in: Reviews

November 22, 2013

Beeson’s Borden Debuts

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 Mezzo-soprano Heather Johnson (Eric Antoniou photo)

Soprano Heather Johnson (Eric Antoniou photo)

Lizzie Borden is a shadowy cultural memory, a Fall River woman who murdered her parents with a axe, “forty whacks” and all that, but when one looks more closely at her story, there’s not much more to hold on to. She was acquitted of the murders, and no culprit was ever found. There were dark murmurings of familial repression and authoritarianism. Lizzie herself lived the rest of her life in Fall River. She’s an almost blank slate of ambiguity upon which any of number of stories can be written. The Boston Lyric Opera’s production of Jack Beeson’s Lizzie Borden, which began Tuesday at the Park Plaza Castle, dispenses with some of that ambiguity right up front; the opera begins with Lizzie stalking silently on stage carrying that infamous axe, and she buries its head in the family kitchen table. With that we leave behind any question of culpability, and instead plunge into an 80 minute slow motion nervous breakdown, a dramatic justification for an act of horror and violence.

There is little plot to drive the evening; instead there is a web of relationships, each of which contributes its toxicity to the Borden family environment. Lizzie (mezzo-soprano Heather Johnson) mourns her late mother and resents her stepmother Abigail (soprano Caroline Worra), who monopolizes her banker husband Andrew’s affection (bass-baritone Daniel Mobbs). She helps her sister Margret (soprano Chelsea Basler) to escape the house with Jason MacFarlane, a ship’s captain (baritone David McFerrin). Lizzie appears to have only one friend, the Reverend Harrington (tenor Omar Najmi), to whom she seems fruitlessly attracted. The opera proceeds through seven scenes: opening scenes which establish the characters lead to a climactic scene of confrontation, leading to the inevitable catastrophe and brief denouement. The production takes place on an enormous, sharply rectangular stage designed by Andrew Holland. Its linoleum floor rises up against a similarly enormous historical picture of the Borden’s house, which is severely tilted, as if the plane of the stage had upended the house. The setting is spare and threadbare: the linoleum downstage is worn away, exposing bare wood; atop it is that kitchen table, a metal, mid-20th-century middle-class table, with cushioned chairs.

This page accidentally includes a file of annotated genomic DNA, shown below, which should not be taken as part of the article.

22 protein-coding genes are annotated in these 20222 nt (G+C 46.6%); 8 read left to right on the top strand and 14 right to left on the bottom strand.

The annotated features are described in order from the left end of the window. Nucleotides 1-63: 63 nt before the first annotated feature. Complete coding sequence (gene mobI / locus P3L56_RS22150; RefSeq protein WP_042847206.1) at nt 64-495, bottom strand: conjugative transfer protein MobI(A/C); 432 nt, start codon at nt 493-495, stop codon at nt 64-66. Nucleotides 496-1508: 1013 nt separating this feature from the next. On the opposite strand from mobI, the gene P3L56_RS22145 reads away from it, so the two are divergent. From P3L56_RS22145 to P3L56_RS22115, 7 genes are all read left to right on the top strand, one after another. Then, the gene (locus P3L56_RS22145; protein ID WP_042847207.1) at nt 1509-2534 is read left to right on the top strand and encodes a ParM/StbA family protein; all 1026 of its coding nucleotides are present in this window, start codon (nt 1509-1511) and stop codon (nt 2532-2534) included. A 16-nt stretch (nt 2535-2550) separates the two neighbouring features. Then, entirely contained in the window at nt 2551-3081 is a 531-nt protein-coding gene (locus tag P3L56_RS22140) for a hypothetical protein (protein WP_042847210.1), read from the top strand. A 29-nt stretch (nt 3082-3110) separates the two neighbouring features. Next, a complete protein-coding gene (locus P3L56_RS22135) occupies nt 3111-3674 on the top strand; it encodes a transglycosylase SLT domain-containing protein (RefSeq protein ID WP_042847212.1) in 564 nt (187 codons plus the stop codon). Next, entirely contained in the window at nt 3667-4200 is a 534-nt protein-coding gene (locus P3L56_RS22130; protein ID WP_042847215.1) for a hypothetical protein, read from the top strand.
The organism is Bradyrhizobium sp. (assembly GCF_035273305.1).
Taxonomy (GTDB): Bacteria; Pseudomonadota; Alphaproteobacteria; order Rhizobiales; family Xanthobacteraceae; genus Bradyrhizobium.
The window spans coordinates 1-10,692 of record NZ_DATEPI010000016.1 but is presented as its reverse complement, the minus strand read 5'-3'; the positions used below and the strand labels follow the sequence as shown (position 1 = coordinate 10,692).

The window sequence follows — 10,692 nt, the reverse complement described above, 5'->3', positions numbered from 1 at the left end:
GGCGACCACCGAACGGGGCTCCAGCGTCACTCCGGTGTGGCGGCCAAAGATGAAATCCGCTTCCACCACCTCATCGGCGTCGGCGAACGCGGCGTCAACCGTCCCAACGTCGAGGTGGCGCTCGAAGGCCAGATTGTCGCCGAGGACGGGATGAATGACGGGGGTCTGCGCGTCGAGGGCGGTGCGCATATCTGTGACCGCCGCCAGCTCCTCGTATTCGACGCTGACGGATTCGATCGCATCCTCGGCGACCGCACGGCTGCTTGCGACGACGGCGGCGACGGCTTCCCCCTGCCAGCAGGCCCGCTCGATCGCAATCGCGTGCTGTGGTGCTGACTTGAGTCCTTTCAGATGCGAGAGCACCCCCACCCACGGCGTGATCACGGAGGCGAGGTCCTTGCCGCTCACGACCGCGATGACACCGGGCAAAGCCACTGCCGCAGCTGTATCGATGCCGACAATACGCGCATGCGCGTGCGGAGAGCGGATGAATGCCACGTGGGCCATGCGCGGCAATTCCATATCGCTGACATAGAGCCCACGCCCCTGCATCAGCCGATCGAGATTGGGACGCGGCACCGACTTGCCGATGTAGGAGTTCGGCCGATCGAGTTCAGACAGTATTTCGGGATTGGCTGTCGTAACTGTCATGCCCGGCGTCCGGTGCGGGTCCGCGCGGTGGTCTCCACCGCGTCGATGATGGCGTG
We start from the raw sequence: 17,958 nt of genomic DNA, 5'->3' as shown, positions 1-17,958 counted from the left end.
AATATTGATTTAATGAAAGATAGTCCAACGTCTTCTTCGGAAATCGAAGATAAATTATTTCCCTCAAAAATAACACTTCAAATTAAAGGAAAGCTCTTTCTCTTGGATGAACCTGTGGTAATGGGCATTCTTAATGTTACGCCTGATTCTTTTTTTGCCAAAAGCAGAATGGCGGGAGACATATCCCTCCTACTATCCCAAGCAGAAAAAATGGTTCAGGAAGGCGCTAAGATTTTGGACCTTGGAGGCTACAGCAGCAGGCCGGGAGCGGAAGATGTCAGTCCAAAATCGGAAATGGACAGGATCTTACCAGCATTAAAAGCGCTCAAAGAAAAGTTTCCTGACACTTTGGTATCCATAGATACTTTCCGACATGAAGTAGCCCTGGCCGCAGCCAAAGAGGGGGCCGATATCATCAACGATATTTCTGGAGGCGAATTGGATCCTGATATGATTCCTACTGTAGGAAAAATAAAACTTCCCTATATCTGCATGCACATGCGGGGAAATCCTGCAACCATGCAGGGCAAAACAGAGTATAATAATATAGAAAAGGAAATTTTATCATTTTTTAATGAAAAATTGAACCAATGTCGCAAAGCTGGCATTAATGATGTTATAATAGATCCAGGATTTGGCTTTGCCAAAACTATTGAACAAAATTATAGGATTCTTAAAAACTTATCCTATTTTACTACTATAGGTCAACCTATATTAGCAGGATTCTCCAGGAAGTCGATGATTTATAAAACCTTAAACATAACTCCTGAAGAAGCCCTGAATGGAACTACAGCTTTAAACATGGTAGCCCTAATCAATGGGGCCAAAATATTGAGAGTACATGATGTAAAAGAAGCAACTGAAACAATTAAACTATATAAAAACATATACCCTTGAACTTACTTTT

Beeson and librettist Kenward Elmslie consciously structured the piece on the Greek story of Electra, and the piece feels structurally like a Greek tragedy, being a series of personal confrontations that lead to a fateful decision. This occurs when Andrew rejects MacFarlane’s proposal to Margret, instead insisting he must marry Lizzie instead. This act of malice (which is a wholesale invention of the authors) plunges Lizzie into erotic confusion, in which she begins to desire MacFarlane for her own. Into this blunders Abigail, who torments Lizzie, dressing her in her dead mother’s wedding gown, and precipitating her own death.

A theatre piece that moves episodically towards a character’s mental collapse, Lizzie Borden bears more resemblance to Wozzeck than to, say, Lucia di Lammermoor.  Neither piece bears a musical resemblance to Lizzie, which speaks in an American mid-century tonal idiom, Barber shorn of his more pungent aromas; symphonic Bernstein without the jazz. Both Lizzie Borden and Wozzeck are willing to indulge in cartoonish stereotyping of the protagonist’s tormentors; in both operas this can lead to dramatic problems, as the morally “bad” characters can become more theatrically interesting than the good. This certainly is a risk this production does not avoid – Worra’s “evil stepmother” is played with a blowsy vivacity, smoking constantly and parading around in leopard-skin fabric. She is the only person in the opera who seems authentically alive, and her energy animates the other characters when they come into contact with it: for Lizzie, it provokes her to confrontation; for Andrew, it reduces him to a kind of erotic jelly.  Even her cruelty has a liveliness to it—she’s a cat playing with a mouse when she humiliates Lizzie, taking a full throated cackling enjoyment in the ludicrousness of it all. Worra plays the part with great humor – some of which is written in (the ridiculous stratospheric notes interpolated as she sits singing at the harmonium), some of which comes from her carriage and swagger. Mobbs’s Andrew begins the evening staring catatonically, but once he comes to life, he finds a kind of grim animation as he proclaims the dogmas of his tight-fisted New England thriftiness. When he begins dictating to his difficult children, his music becomes martial and Andrew almost perky. Mobbs succeeds in bringing a range of colors to a character that might almost have been intended to be colorless. By contrast, Johnson’s Lizzie is sentimentally stoic for most of the evening, though as her character’s dissolution accelerates at the end she becomes thrilling to watch. At the peak of her unraveling she sheds her glasses and lets her hair down, and Johnson’s singing and acting suddenly acquire a terrifying animal quality. Johnson has a powerful instrument, well-focused, rich and well-defined. Her Lizzie is a creature of anger and pent-up energy, one whose madness owes more to Medea than to Lucia, and so she has little in the way of florid passagework. Instead, her music is heroic, even in extremity, and her Lizzie never fades or falters.